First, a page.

The anti-inflammatory drug celecoxib may be a useful additional treatment for people with breast cancer, Dutch researchers report at the IMPAKT Breast Cancer Conference in Brussels.
The results of a randomized trial in 45 patients with primary invasive breast cancer showed that the drug --which is currently used to treat arthritis and other painful conditions-- clearly induced an anti-tumor response at the molecular level.
"This is exciting because it means that a medication already used to treat other diseases may be efficient in the adjuvant treatment of breast cancer as well," said lead researcher Juergen Veeck, from Maastricht University Medical Centre in The Netherlands.
Celecoxib is a member of a class of drugs known as selective COX-2 inhibitors. These drugs directly target COX-2, an enzyme responsible for inflammation and pain.
"We were pleased that the results from our clinical trial largely confirmed the existing data from several pre-clinical studies by showing that COX-2 inhibition leads to changes in cell proliferation, apoptosis, and extracellular matrix biology in primary breast cancer tissues," Dr Veeck said.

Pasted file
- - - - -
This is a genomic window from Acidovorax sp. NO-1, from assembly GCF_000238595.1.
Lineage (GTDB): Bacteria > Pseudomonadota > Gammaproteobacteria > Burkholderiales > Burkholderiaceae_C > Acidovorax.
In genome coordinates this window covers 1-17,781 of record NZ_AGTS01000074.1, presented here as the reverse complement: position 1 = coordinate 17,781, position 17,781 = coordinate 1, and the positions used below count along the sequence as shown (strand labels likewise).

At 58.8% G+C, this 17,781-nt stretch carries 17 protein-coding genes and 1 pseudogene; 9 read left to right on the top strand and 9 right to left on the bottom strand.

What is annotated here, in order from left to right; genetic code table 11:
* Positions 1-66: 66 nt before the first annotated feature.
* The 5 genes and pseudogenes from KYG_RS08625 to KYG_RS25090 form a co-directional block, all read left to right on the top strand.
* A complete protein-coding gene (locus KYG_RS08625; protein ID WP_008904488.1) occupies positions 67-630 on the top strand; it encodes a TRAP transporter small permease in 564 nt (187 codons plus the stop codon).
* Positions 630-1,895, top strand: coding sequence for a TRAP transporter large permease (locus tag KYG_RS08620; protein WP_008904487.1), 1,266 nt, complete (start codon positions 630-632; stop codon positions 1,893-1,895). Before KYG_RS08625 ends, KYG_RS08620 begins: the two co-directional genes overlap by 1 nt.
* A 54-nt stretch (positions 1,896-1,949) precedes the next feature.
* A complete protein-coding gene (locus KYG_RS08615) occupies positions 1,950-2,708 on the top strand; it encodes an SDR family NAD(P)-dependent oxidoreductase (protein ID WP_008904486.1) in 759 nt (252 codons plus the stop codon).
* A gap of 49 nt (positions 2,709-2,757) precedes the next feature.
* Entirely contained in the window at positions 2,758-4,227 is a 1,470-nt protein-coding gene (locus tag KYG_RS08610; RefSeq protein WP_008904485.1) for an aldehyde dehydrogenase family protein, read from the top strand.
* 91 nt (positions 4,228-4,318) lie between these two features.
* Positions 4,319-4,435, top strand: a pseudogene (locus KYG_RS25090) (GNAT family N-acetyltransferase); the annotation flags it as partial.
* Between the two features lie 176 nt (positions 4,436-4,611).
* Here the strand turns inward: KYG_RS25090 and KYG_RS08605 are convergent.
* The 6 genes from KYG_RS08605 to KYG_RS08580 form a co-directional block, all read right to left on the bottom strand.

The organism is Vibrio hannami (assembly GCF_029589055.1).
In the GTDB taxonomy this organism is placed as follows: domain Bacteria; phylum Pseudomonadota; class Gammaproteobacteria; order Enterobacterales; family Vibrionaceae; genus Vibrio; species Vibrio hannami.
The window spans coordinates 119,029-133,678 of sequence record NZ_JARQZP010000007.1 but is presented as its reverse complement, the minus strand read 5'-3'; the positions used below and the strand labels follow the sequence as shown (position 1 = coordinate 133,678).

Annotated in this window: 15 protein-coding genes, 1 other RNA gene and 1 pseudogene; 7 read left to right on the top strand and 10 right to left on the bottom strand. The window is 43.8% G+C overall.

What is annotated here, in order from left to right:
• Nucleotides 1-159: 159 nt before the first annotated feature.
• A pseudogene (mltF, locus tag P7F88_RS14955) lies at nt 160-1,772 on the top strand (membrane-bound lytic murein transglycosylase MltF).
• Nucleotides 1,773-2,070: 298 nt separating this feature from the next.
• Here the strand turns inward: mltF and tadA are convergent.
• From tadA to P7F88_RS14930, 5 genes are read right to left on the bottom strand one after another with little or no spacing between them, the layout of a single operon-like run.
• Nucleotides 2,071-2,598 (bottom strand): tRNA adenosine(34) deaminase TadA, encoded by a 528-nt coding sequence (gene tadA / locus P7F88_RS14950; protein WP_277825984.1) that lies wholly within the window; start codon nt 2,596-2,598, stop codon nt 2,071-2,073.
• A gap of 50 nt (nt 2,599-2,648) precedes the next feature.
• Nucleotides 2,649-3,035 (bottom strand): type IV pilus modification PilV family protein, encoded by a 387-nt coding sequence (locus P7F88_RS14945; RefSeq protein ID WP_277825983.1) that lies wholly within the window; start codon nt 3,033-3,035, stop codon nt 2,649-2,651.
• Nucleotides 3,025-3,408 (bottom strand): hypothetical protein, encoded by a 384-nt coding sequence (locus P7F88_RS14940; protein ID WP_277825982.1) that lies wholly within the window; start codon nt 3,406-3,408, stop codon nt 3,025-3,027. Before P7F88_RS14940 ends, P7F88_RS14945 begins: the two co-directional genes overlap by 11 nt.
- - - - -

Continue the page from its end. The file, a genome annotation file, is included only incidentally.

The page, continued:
His group studied patients who were scheduled to have surgery to remove their cancer. Prior to surgery, patients were randomly assigned to receive either 400 mg celecoxib twice daily for two to three weeks, or control treatment, which was either an inactive placebo or no treatment.
The researchers analyzed the expression of particular genes in samples from the tumors before and after treatment. Other tests were performed to determine changes in proliferation and apoptosis (programmed cell death).
After treatment 1,109 genes were significantly up-regulated and 556 genes were significantly down-regulated in celecoxib-treated breast cancer tissues when compared to control treatment, they found.
Genes involved in cell proliferation, cell cycle, apoptosis, extracellular
|Contact: Vanessa Pavinato|
European Society for Medical Oncology